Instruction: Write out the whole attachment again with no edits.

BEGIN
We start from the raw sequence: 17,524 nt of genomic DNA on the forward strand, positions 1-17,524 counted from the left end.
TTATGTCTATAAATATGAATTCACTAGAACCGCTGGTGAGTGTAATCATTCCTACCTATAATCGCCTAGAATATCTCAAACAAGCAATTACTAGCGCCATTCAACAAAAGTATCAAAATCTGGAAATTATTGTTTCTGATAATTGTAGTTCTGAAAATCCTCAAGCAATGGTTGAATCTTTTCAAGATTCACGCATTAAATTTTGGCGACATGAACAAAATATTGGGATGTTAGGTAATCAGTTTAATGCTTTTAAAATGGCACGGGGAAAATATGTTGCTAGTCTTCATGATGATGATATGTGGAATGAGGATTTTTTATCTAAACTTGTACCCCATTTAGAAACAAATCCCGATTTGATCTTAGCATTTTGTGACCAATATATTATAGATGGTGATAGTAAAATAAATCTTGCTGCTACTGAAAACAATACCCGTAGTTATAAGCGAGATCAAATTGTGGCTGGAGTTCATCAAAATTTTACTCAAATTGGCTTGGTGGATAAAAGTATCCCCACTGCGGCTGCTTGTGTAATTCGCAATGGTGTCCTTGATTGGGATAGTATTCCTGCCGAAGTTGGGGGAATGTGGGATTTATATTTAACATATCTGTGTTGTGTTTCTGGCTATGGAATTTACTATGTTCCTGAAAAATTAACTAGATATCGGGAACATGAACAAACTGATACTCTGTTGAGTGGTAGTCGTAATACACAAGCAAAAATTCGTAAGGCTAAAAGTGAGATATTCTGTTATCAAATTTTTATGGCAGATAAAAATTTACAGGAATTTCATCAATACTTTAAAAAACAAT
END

We start from the raw sequence: 17,524 nt of genomic DNA on the forward strand, positions 1-17,524 counted from the left end.
TTATGTCTATAAATATGAATTCACTAGAACCGCTGGTGAGTGTAATCATTCCTACCTATAATCGCCTAGAATATCTCAAACAAGCAATTACTAGCGCCATTCAACAAAAGTATCAAAATCTGGAAATTATTGTTTCTGATAATTGTAGTTCTGAAAATCCTCAAGCAATGGTTGAATCTTTTCAAGATTCACGCATTAAATTTTGGCGACATGAACAAAATATTGGGATGTTAGGTAATCAGTTTAATGCTTTTAAAATGGCACGGGGAAAATATGTTGCTAGTCTTCATGATGATGATATGTGGAATGAGGATTTTTTATCTAAACTTGTACCCCATTTAGAAACAAATCCCGATTTGATCTTAGCATTTTGTGACCAATATATTATAGATGGTGATAGTAAAATAAATCTTGCTGCTACTGAAAACAATACCCGTAGTTATAAGCGAGATCAAATTGTGGCTGGAGTTCATCAAAATTTTACTCAAATTGGCTTGGTGGATAAAAGTATCCCCACTGCGGCTGCTTGTGTAATTCGCAATGGTGTCCTTGATTGGGATAGTATTCCTGCCGAAGTTGGGGGAATGTGGGATTTATATTTAACATATCTGTGTTGTGTTTCTGGCTATGGAATTTACTATGTTCCTGAAAAATTAACTAGATATCGGGAACATGAACAAACTGATACTCTGTTGAGTGGTAGTCGTAATACACAAGCAAAAATTCGTAAGGCTAAAAGTGAGATATTCTGTTATCAAATTTTTATGGCAGATAAAAATTTACAGGAATTTCATCAATACTTTAAAAAACAAT